Presentations were heard from a firm hoping to make Wayne its location for an energy source, from a local contractor hoping to build townhomes in Wayne and from the Wayne Country Club on club house renovations during Tuesday's meeting of the Wayne City Council.
Tony Demir, CEO of Green Star Gasifiers, spoke to the council on the possibility of bringing the business to Wayne.
"We would create 19-30 direct jobs and a number of indirect jobs through the construction process," Demir told the council.
He explained the fact that the business has identified a number of "feed stop properties" which would provide fuel, mostly in the form of wood waste for use in the creation of energy. He said that in the future, with the Emerald Ash Borer invading the state, his firm could save municipalities money by using that wood to provide energy.
Discussion was held on the possible location of the facility and the noise created by it.
Demir said the facility would be completely enclosed and noise and dirt would not be an issue.
"This project creates not only energy, but economic development and a renewable energy source," he said.
Chad Sebade was present at Tuesday's meeting to get a sense of direction from the council on his plan to build several townhouses in an area to the south of O'Reilly's Auto Parts.
Currently a number of trailer homes are located in the area and plans call for them to be moved out.
Sebade would like to build the townhouses which would be rented out and geared toward older residents and professionals.
"These would not be apartments, and rent would be more than that of a typical apartment," Sebade said.
Council member Cale Giese said he liked the project and it fits well with council goals. He did say that the council had recently discussed the use of TIF funds and the need to use caution with their allocation.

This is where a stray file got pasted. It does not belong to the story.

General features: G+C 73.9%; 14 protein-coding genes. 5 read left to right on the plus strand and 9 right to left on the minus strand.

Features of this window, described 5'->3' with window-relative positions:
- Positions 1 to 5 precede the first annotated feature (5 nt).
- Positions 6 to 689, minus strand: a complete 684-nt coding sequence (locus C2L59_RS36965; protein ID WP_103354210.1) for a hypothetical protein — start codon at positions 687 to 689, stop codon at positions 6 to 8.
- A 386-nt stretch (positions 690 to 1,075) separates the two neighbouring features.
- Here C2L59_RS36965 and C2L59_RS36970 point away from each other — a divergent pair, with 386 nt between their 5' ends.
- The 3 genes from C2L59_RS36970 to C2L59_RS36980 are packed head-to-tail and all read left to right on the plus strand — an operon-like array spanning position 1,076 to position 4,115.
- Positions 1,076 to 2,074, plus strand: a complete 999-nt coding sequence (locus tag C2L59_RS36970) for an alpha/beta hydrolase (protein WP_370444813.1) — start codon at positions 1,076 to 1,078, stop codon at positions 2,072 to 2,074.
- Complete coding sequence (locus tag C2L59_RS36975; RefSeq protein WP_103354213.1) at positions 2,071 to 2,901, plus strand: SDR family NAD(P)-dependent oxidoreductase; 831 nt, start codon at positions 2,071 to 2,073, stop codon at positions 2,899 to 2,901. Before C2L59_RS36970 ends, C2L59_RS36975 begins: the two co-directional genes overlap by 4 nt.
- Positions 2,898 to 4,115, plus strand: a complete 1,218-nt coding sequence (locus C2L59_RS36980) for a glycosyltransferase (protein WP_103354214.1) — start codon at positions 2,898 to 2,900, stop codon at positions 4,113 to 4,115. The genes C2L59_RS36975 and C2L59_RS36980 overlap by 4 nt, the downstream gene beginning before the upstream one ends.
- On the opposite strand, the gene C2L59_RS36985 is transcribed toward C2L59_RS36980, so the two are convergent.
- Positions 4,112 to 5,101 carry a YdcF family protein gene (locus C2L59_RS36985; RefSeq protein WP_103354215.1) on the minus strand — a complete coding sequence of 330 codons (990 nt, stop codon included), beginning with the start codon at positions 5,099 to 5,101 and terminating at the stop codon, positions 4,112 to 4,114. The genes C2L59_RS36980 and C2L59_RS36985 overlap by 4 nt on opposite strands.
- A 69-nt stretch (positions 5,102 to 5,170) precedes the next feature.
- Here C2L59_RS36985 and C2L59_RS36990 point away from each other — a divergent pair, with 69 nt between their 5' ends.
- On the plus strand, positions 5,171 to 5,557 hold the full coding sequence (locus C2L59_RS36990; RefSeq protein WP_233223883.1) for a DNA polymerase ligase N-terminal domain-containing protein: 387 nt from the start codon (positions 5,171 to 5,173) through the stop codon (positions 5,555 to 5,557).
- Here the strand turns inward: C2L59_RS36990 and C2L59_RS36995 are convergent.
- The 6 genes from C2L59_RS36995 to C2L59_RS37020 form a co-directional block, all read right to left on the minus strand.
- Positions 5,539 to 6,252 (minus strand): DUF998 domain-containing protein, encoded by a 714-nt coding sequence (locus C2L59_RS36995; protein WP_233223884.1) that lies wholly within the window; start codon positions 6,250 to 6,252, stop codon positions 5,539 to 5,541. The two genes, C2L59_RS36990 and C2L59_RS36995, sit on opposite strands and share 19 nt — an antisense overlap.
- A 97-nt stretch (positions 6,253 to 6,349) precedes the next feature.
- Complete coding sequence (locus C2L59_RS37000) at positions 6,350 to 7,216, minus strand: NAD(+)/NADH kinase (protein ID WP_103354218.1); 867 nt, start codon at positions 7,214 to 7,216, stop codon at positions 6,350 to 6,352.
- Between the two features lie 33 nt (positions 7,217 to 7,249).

Following the discussion, the council indicated it would support Sebade's housing development plan.
Rusty Parker, representing the Wayne Country Club's Board of Directors, spoke to the council on a plan to solicit funds to remodel the current club house at the golf course.
The club house was built in 1968 and is in need of improvements.
Parker told the council that if the board moves forward with the plan, the city would take ownership of the club house, allowing for donors to make tax-deductible contributions and the country club to use all of the donations, without having to pay taxes on them.
"This plan would move forward only if the fundraising is successful and if it is in the best interest of all parties, Parker said.
If the city took ownership of the clubhouse, it would lease the facility to the Country Club to make up for the loss in property taxes currently paid by the Country Club.
Council members voted unanimously to approve the Memorandum of Understanding between the city and Country Club.
In other action, the council listened to information from Brad Wieland on his desire to install a privacy fence.
Wieland came to the council asking for permission to move the fence back four feet from the original location the city required.
"If I put the fence where the city says I need to, it will only be five feet from my house and not do any good. I have apartments on all sides of my property and no permanent neighbors. The fence will not create any obstructions and will improve my property," Wieland said.
Council member Matt Eischied said that while this was setting a precedent, "we need to look at these requests on a case-by-case basis. I don't have an issue with this request. We are only looking at moving the fence four feet closer to the curb."
Council members granted Wieland an easement to install the fence, with the understanding that if the city needed to do any work that would require the removal of the fence, it would be at Wieland's expense.
The council will next meet in regular session on Tuesday, Oct. 4 at 5:30 p.m. in council chambers